Starbucks sells more coffee than service: Starbucks apparently told this writer, although the attribution is general, that 25,000 people connect each week in its stores. This number isn't broken out by monthly subscriber versus hourly or pay-as-you-go patron. With over 2,200 stores unwired by T-Mobile, this averages to 10 connections a week or a little over one per day per store.
In the best scenario, that income might average to $150 per store per month (say two monthly subscribers at $30 each and 15 hours at $6.00 each). The cost per store certainly exceeds $500 and might be as much as $2,000 per month.
However, one could expect that certain stores are turning a profit: in dense areas, it's much more likely that a store is racking up hundreds of connections a month, not just a dozen or two.
It's also disingenuous for T-Mobile to say that they aren't marketing the service: they send out direct mail, they promote it on their Web site, they tell their cell subscribers about it, and they're involved in co-marketing with Starbucks and HP (which has a so-called connection tool that works with a couple of HP-provided Wi-Fi cards, but they want on the bandwagon) as well as with Intel's Centrino campaign.
Here's the kicker in the story for Starbucks, not T-Mobile, which makes their saliva start to flow: And Wi-Fi service has turned him into a loyal Starbucks customer. "Having the T-Mobile has completely locked me down here, as opposed to the Cosi across the street," he said.
That's nice for Starbucks, but unless T-Mobile is given an incremental per store percentage of aggregate increased sales based on the number of Wi-Fi users at any given time, this doesn't pay the T-1 bill.
People seem to forget, this isn't rocket science!
The 'Cosi across the street' could bring in a business DSL line for around $79 a month, and install a tri-band D-Link DI-774 (802.11a/b/g draft) router for about $240.
Most customers couldn't tell the difference in service throughput between a T-1 and a DSL connection as their traffic is typically bursty. The little Cosi would launch with three Wi-Fi bands as opposed to one, a worthy piece of local publicity if actually of zero practical use as 802.11b is more than sufficient.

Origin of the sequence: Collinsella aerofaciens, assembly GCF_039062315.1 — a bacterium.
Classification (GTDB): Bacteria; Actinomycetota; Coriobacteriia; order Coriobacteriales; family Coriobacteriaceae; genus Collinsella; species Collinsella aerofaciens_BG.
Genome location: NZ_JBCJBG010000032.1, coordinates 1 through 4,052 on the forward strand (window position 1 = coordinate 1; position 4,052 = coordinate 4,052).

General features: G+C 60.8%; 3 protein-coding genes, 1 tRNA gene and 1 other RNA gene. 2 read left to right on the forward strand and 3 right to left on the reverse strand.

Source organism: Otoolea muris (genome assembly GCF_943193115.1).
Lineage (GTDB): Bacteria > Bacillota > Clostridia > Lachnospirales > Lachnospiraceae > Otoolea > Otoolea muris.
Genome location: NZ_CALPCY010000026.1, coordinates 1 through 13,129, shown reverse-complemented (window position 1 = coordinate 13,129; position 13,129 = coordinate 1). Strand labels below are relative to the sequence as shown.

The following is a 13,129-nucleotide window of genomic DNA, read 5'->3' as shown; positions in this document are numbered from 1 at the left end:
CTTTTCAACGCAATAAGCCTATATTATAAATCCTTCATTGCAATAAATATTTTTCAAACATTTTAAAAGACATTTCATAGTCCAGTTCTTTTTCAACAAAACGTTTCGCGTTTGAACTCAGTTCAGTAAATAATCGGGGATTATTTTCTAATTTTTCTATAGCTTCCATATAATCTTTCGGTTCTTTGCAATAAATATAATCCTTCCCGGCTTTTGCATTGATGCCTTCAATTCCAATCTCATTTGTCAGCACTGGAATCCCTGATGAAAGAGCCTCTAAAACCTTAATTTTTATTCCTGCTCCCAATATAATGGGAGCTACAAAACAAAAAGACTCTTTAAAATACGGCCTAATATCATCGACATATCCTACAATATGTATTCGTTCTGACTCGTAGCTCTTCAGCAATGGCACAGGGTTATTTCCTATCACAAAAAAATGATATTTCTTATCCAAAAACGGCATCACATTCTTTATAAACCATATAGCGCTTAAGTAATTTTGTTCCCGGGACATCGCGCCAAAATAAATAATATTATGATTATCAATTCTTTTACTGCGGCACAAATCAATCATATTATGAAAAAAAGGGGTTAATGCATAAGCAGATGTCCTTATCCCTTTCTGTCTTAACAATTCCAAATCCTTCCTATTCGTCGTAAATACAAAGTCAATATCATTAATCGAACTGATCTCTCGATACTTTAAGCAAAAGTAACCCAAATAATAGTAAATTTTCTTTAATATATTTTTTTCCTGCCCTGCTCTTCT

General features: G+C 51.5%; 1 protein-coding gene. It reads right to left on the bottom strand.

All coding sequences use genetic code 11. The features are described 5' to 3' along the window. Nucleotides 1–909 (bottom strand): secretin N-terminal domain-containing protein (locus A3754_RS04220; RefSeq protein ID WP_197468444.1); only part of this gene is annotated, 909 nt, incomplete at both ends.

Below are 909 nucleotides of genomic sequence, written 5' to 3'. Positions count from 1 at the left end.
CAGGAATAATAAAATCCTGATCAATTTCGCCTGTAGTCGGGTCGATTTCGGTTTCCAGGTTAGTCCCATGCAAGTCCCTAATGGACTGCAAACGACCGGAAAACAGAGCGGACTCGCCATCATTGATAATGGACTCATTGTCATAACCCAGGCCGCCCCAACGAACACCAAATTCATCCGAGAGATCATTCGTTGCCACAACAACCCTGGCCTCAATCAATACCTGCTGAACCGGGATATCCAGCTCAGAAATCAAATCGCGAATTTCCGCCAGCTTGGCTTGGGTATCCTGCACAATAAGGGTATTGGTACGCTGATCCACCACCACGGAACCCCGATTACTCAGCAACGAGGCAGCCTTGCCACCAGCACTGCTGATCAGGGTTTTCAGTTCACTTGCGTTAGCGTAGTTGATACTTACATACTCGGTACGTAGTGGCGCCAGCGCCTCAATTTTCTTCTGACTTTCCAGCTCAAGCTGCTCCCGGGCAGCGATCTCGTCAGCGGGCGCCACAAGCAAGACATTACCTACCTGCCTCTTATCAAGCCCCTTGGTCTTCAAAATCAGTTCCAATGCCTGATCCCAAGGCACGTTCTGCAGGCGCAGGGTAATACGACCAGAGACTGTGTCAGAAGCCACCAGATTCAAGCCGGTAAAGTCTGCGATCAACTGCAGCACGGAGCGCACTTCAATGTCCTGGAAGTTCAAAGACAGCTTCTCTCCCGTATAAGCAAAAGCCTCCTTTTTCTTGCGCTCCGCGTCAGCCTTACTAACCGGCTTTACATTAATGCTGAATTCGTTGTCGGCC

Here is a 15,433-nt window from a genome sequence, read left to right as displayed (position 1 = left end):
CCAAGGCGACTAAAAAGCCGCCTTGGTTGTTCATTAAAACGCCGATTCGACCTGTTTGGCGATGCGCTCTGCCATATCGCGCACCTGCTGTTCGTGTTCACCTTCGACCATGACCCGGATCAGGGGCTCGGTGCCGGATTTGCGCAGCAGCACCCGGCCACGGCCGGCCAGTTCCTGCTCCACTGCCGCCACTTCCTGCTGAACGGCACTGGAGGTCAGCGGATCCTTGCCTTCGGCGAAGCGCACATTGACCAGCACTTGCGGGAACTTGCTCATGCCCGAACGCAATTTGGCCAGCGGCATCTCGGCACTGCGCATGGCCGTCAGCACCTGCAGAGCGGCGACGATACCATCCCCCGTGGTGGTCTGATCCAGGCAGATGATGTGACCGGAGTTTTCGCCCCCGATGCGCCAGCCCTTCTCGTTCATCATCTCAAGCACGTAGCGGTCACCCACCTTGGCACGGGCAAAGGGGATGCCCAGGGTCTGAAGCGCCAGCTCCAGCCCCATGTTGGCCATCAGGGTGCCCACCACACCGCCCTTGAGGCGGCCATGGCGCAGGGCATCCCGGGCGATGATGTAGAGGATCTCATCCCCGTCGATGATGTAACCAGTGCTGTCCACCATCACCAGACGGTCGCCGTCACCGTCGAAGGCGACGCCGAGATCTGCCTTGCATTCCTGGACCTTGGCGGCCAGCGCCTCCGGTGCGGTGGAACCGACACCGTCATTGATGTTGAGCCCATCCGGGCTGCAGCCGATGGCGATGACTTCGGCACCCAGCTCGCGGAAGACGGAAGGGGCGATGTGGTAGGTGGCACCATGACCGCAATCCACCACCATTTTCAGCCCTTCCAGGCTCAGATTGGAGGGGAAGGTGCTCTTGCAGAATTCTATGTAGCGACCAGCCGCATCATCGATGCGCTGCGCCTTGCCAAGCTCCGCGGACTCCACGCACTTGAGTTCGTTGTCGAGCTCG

The Cosi could not only give it away, but could put in a patch antenna to blast free service to the Starbucks across the street. It amazes me that the private coffee houses aren't retaliating with such solutions.
I need my morning coffee!
Actually, you only have to look at the Newbury OpenNet situation and you will see that this cozy little Starbucks/T-Mobile situation won't last long.
Also, note that he was a Cosi customer first. Obviously, he prefers their refreshments but the Wi-Fi access was the clincher. If it's a level playing field, i.e. Cosi brings in that DSL line, then he's back with them!
The Starbucks T-1 doesn't *have* to cost anywhere near $500/month IF you make the leap (that few have, yet) that it's FAR more economical to use of Broadband Wireless (the type intended for outdoor / long-range, not hacked-up 802.11b) links for providing bandwidth and backhaul. $200/month would be more like it, and that profoundly changes the economics of HotSpots.
It was my understanding that Starbucks installed T-1's to speed up credit and debit card processing. (Ever notice how fast the sales receipt spits out of a Starbucks credit card machine.) Isn't the T-Mobile service piggy-backing on the T-1, or is Starbucks piggy-backing on the T-Mobile service?
As for the little guy, a small coffee shop near my school recently installed wi-fi... Doesn't cost me anything to access there, and they play better music... :-)
Starbucks didn't install T-1s: they required MobileStar and then T-Mobile to install them. Starbucks isn't paying for infrastructure and their RFP said T-1s. Starbucks wanted a corporate infrastructure and the successive hot spot operators have been willing to pay for it. A T-1 is totally unnecessary where a DSL with a QoS and uptime promise was available. In fact, DSL would be better as it would be cheaper to upgrade it to faster service as technology improved or usage increased.
Glenn is correct. Tmobile is paying for the full T1 in some 1210 US Starbucks, they are full and not fractional circuits. Even if you negotiated the best deals imaginable, with an average of one connection per Starbucks per day, there is a lot of cash hemorrhaging going on.
I understood that Tmobile has to pay Starbucks a percentage of all connection revenue as well as allowing Starbucks to sit their own internal POS and IT infrastructure on the back of the vastly underused T1.
I like the idea of the Tmobile network in principal, I just don't like the monthly charges associated with it. $29.95 for unlimited Tmobile node use (airport/coffee shops) in the USA and I, and I'm sure many others would get their credit cards out without delay.
If some of these co-located private coffee stores had a little more business savvy, they'd be blasting their free Wi-Fi signal across the street to devalue the apparent technological edge Starbucks has.
Replicating the model is easy, making money out of it is another matter altogether.
I have no idea why in the world T-Mobil and Starbucks charge for their Wi-Fi service. Its totally wrong.
I am about to start a coffee shop in Houston TX, and my sales can easily pay for a simlpe 54MB G-band system plus the 80 bucks of 1.5 mb DSL.
Starbucks should be sued, just as well as T-Mobil.